While heavy hearts pull them down, they are busy making plans. Funeral arrangements, newspaper announcements, hiring help for their ailing father. I watch them being so busy, while they are still so fragile. I helped one of my sister-in-laws go through a dresser of clothes. I always wondered how you could ever go through a loved ones clothes, and then you just do. It feels so invasive to go through someone's things. Even when they aren't here anymore. I couldn't enter her bedroom without crying. Her body isn't there but her spirit was impossible to miss. It seems you can only cry so much, and then you just busy yourself, until you cry again.

Like with any traumatic experience, mornings are so challenging. I watch as my husband is either awakened too early by his racing heart and mind, or sleeps deeply only to remember his sadness when he comes to. He is strong, logical, and understands that everything had to happen this way, but still, this is brutal. The pain of watching a spouse lose a loved one is proving to be incredibly difficult. Knowing when to be there to hold him up and when to let him fall apart, is tricky dance.  This was my husband's mother and it is uncharted territory for him to be on this planet without her. She was his rock and without that foundation he is treading water.

When I was pregnant, a friend shared a quote with me about becoming a parent. "To be a parent is to wear your heart on the outside of your body." It made sense to me the moment I had my daughter. It makes sense to me when I think of the type of mother my mother-in-law was to her children. They came first. She always had an ear to give them, advice to lend and was always their biggest advocate. They knew they came first for her and if their spirits were down, she would move mountains to lift them back up. In mourning someone you love, I feel that quote makes sense again. Only this time the heart is a bit broken and every memory is a bit of salt on the wound.

I am not sure what I believe about heaven, paradise or an afterlife. I do believe that when we close our eyes for the last time, we are peace. I believe that our loved ones want us to miss them, but want more that we live happily. Mostly, I believe that our loved ones live on in us. When a child loses a parent, since every cell of us is made from them, we continue to carry them on. I'm afraid that I will sink far down when I lose a parent, but I am hoping a glimpse in the mirror will remind me that they created who I am. I gently remind my husband of that now. I will remain here, available and ready for whatever emotion he feels. She created a great son. I am so grateful to her for that. I love him and I love her. I will do my best to emulate the kind of mother she was to her kids and raise mine in her honor.

Monday, August 20, 2018

My Hero

On Saturday my husband asked me last minute if I could get a sitter to go out. A friend was having a birthday gathering and so I started reaching out to sitters. I was a bit on the fence about going since I've been tired with end-of-school-year activities and I wasn't in the mood to get dressed up. I did want to be out with my husband though and after four attempts, we got a sitter.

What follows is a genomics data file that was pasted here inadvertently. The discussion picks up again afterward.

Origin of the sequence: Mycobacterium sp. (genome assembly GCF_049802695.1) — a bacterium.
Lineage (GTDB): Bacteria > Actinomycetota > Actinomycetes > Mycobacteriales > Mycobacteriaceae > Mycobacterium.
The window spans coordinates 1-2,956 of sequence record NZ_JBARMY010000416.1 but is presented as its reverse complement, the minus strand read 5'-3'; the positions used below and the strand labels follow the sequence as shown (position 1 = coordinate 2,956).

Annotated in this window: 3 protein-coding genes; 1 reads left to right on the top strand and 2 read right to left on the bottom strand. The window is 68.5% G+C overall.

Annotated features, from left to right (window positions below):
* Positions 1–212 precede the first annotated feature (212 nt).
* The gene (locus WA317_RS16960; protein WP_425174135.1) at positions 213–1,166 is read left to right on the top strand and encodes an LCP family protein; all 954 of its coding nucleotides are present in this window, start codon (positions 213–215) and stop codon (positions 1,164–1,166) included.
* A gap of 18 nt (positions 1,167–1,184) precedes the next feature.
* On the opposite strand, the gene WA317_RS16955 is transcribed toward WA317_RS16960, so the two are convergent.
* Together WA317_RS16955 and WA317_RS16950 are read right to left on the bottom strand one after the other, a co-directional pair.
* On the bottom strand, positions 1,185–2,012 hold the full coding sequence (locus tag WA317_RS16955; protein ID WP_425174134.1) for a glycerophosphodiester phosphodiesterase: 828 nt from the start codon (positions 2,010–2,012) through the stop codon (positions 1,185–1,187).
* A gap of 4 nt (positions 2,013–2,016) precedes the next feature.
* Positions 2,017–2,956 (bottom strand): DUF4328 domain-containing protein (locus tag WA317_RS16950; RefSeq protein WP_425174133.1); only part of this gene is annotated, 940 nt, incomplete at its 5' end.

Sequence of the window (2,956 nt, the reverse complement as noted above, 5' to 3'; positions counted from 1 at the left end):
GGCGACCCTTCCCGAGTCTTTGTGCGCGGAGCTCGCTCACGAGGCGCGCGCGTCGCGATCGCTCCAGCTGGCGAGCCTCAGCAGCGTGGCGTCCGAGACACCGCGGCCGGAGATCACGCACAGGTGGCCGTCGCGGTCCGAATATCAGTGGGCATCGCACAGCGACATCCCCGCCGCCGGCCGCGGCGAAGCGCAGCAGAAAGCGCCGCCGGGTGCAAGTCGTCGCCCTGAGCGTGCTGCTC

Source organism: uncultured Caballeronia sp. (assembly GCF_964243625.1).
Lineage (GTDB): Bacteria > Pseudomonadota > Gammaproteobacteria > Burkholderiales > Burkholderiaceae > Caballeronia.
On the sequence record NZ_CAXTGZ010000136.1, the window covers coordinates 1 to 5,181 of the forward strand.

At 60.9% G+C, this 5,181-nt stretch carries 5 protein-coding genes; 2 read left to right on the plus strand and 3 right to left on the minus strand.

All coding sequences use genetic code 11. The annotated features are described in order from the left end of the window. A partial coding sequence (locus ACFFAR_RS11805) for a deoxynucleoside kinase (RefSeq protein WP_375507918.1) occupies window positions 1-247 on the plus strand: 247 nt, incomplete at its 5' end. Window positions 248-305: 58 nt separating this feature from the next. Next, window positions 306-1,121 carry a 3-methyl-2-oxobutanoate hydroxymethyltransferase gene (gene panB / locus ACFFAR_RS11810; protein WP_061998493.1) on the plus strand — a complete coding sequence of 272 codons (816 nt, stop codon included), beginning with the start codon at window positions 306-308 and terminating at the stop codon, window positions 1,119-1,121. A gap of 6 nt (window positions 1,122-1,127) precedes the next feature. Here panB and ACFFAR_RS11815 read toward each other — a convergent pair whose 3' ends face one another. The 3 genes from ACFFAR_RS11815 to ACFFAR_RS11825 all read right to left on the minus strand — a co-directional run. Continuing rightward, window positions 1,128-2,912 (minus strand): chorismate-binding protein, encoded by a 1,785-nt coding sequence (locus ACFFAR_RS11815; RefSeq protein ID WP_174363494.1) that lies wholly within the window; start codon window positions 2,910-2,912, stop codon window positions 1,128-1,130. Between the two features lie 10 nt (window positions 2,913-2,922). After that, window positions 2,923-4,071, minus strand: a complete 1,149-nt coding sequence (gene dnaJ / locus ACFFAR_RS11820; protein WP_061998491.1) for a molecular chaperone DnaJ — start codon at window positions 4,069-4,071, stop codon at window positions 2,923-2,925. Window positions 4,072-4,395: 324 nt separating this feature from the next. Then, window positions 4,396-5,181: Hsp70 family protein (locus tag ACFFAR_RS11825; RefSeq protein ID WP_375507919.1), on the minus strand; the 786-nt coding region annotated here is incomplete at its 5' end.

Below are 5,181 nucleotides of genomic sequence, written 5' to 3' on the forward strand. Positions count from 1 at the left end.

We went out around eight or so and met our friends for some appetizers and chatting. After two hours I gently reminded my husband we should probably get home. We left around 10:45 and started driving home. We talked about needing to get cash, and I mentioned I needed some chocolate. That was the last thing I remember before my husband yelling from behind the wheel "Are you okay?" It took me a second to realize what was happening. The air bags were out and the car was spinning. He kept looking at me and saying "we are okay, we are okay." I kept thinking are we?

The car finally stopped spinning and came to a stop. It felt like the end of a really bad ride at an amusement park. The smoke from the airbags filled the car, and my husband told to me to get out. I wasn't able to move as quickly as he was. I didn't feel okay. I tried to push open the door but it was stuck. My hand was bleeding and my left leg hurt. He came around to my side and helped pry the door open. When I got to the curb I turned around and saw what we just survived.

We were driving through a green light when a pick up truck sped through a red in front of us. We hit the middle of his car, and he was first to be taken away by an ambulance. He did not fare as well as we did, and I don't think he looked conscious when they pulled him from his car. Our car was headed east on Pico Blvd, and we ended up facing north on another street. There were two cars also involved behind us that got hit. We do not know exactly what happened but there were several witness who came over when we got out of the car. An EMT driver asked me if I wanted to go to the hospital. He checked my blood pressure and vitals, but I wasn't sure I was in need of a hospital. I turned down two offers for the ambulance, and sat down on the street. It was them that I realized I was in a lot of pain. We decided to call a Lyft and because it's LA and we weren't thinking straight we accidentally ordered a car pool car. A car pulled up to the scene of our accident, with a passenger in the back seat. Horrified, the girl in the back offered to get out and get another car. We thanked her and ordered a new ride. At the point, the pain was getting worse and I wished I could just be home in my bed, near my children.